Potted Plants are Happy Again

Using the recipe for Square Foot Gardening, I filled up three bags with the materials I had left. Each bag holds seven gallons of dirt, so I felt it worth the risk to place 2 tomato plants in each bag. I had three beets and three basil plants to add to these pots and decided they could be the most delicious Pizza Patio Pots for any gardener. *I would add beets to my pizza, yes I would. For those opposed to beets on pizza, I recommend adding herbs like oregano and parsley that you like in tomato sauce.

Protection from Wood Chips

After the bags were filled with the growing medium, I wanted to add a layer of wood chips as mulch. As I added the layer of chips to finish each bag, I cupped my hand to cover the tiny basil plant and protect the leaves from damage. I often get lost in the YouTube rabbit hole of curiosities and found these Back to Eden garden tours with Paul Gautschi who recognizes the power of wood chips for bountiful gardens. This was just another layer of experimentation to my experiment. Would the wood chip layer help maintain moisture to the plants, while feeding the plants with nutrients as the chips break down throughout the season? Watch a video with Paul if you have a few hours to be inspired by his admiration for nature’s free fertilizer.

Pizza Pots in Process

Once each grow bag had their layer of wood chips, it was time to water these puppies and let them process their magic over the growing season. We saw the driest June and July in over a decade of living in the Fingers Lakes, so the little green watering can was my best friend for several weeks. I kept the bags on the grass, so water can flow right through, but they can be place on a patio or porch, as long as they receive enough sunlight. Remember water will flow through, so if you might want to protect the surface upon which you place these pots. I found that baking sheets work very well for keeping the water from sitting on a wooden porch step. Any liquid that is collected gets absorbed over time.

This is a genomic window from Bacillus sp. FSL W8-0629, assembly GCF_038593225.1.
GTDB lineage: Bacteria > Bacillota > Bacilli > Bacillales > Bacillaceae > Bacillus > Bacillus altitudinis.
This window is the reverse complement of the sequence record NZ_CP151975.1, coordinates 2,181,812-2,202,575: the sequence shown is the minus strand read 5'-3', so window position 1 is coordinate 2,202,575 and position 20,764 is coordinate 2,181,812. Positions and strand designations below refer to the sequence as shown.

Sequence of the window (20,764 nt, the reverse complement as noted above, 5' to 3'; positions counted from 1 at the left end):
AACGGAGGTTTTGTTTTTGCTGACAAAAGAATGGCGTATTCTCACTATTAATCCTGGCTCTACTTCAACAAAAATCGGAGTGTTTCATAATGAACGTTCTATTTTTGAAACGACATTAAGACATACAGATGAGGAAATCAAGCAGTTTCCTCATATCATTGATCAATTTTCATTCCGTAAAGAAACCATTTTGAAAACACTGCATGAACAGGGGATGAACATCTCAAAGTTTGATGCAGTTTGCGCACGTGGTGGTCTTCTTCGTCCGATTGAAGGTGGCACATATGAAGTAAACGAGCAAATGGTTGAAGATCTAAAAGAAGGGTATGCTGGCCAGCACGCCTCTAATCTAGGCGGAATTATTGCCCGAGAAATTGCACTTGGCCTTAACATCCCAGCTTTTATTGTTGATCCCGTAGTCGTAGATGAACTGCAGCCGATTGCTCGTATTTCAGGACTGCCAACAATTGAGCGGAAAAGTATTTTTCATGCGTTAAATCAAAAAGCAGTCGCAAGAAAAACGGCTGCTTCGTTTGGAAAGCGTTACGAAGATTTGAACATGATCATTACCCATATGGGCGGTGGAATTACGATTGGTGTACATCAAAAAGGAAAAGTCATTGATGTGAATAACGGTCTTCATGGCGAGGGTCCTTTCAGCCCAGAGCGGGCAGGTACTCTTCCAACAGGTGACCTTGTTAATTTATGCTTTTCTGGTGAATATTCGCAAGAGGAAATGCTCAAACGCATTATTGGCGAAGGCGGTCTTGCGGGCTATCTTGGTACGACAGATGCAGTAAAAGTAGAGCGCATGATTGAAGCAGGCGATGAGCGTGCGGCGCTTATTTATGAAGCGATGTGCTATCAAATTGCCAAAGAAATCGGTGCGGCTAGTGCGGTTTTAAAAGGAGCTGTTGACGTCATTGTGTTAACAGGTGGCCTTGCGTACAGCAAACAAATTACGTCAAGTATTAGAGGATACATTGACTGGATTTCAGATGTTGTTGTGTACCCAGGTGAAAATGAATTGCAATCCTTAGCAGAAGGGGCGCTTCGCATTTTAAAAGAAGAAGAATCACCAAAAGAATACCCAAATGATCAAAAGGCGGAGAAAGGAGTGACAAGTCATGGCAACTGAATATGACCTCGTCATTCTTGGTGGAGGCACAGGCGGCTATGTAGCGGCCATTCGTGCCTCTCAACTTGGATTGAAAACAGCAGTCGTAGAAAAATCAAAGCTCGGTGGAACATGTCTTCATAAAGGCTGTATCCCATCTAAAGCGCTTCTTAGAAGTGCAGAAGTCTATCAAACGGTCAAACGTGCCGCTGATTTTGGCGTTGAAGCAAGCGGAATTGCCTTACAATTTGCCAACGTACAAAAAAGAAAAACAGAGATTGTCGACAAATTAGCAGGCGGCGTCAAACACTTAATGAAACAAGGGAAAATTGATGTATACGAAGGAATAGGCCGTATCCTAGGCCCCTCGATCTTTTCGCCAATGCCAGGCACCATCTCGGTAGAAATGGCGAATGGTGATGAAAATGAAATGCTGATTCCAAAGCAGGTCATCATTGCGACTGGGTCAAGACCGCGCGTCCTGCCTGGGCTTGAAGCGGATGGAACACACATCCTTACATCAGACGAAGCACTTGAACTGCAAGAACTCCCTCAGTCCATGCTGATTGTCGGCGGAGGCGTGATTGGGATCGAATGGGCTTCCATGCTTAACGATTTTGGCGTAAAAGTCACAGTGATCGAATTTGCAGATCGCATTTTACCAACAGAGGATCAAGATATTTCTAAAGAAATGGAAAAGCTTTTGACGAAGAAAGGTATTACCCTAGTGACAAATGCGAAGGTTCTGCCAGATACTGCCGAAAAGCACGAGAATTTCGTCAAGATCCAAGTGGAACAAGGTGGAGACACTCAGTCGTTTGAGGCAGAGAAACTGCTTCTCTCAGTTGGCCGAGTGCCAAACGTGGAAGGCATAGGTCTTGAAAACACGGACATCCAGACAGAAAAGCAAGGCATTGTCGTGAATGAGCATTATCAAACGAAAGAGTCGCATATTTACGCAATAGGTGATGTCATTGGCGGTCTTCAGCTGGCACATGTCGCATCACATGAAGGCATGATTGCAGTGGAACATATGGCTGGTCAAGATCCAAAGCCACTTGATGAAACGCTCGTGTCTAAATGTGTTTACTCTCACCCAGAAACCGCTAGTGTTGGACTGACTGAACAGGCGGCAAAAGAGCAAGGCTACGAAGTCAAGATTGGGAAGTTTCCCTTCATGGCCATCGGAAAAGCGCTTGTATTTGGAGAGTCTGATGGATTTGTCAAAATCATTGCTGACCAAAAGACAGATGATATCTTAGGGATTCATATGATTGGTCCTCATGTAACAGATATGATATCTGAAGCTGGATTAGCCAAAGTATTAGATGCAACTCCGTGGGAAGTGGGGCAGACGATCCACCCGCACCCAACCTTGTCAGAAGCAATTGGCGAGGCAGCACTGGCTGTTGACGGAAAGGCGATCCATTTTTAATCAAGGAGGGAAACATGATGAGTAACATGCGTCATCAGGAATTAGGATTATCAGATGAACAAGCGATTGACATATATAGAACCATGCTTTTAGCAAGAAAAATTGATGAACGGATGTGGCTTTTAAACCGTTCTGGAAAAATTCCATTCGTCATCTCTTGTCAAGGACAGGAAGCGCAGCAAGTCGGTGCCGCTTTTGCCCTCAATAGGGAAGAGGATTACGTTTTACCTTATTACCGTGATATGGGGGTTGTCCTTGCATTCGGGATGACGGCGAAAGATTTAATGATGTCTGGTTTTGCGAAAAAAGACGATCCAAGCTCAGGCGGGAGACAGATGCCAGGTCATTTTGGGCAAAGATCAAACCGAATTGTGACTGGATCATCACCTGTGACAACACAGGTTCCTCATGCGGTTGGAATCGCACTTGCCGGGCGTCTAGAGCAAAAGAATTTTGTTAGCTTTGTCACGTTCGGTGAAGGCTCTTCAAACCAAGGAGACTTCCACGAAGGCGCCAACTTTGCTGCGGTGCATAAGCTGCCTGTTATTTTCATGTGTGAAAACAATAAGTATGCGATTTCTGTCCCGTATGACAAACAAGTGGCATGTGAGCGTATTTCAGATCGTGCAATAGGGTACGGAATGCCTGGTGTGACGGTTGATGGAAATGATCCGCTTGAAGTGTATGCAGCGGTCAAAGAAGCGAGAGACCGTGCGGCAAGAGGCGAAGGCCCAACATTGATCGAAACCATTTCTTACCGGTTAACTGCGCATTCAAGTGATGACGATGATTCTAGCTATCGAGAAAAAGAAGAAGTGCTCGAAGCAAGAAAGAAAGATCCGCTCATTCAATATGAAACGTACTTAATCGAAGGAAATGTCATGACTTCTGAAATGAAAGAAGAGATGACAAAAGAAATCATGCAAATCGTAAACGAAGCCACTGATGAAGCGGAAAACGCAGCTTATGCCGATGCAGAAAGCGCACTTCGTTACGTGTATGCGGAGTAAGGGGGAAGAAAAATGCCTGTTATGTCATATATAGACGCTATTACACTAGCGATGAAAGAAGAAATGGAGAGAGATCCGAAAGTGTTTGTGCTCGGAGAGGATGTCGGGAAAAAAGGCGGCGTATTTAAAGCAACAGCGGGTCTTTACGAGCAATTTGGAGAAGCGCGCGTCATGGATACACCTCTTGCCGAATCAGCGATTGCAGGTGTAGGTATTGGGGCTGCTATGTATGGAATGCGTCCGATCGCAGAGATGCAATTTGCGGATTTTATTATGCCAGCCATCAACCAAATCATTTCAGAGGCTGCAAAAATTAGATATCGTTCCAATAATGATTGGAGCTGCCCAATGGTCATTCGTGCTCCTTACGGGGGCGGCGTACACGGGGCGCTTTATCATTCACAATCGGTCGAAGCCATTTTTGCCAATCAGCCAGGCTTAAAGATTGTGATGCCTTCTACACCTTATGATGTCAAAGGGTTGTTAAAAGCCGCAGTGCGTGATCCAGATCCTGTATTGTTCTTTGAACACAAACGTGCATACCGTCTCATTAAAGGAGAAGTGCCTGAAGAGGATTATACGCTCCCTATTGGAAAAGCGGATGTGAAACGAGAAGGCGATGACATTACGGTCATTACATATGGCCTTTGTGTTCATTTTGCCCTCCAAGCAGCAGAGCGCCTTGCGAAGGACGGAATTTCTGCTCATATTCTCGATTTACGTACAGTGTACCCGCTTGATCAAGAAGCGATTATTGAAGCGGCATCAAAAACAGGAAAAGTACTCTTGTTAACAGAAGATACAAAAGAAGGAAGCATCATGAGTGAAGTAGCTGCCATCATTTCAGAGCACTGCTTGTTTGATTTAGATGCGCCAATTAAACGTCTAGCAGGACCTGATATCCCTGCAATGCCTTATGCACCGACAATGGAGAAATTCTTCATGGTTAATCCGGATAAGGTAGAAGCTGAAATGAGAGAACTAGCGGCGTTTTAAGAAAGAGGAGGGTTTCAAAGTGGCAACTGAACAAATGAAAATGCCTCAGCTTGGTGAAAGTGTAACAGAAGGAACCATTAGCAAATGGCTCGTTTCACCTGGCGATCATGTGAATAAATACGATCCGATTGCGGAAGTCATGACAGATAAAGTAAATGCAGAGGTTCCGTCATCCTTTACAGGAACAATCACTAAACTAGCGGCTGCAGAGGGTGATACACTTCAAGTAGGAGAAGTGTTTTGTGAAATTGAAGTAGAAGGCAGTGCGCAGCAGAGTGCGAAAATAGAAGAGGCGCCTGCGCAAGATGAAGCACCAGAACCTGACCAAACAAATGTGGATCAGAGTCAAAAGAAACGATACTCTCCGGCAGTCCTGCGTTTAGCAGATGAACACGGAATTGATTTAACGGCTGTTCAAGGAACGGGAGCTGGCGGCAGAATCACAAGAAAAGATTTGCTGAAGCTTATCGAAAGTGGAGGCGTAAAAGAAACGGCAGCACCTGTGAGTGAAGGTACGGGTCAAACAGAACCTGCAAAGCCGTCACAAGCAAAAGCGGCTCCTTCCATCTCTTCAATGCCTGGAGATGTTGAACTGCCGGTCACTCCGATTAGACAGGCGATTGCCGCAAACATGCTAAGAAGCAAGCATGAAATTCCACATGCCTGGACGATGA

The Three Amigas

After four weeks, the towering tomato plants above are those I resuscitated. Either the wood chips or an attentive gardener helped them regain health. Each plant is starting to provide cherry tomatoes. The beet leaves are growing large and luscious. I look forward to a fresh salad with them soon. I implemented branches as a support system so the stem stay upright. You could opt for tomato cages instead.

Jesse Beardslee of Themis and Thread

Join me as we continue the #SeWednesday series, Work with Whatch Got. The talented Jesse Beardslee of Themis and Thread and Hector Handmade will guide us on how to sew an Upcycled Waistband or Separate Belt using materials we already have in our closets. Follow this link to watch the premiere this Wednesday, July 22 a 6pm EST.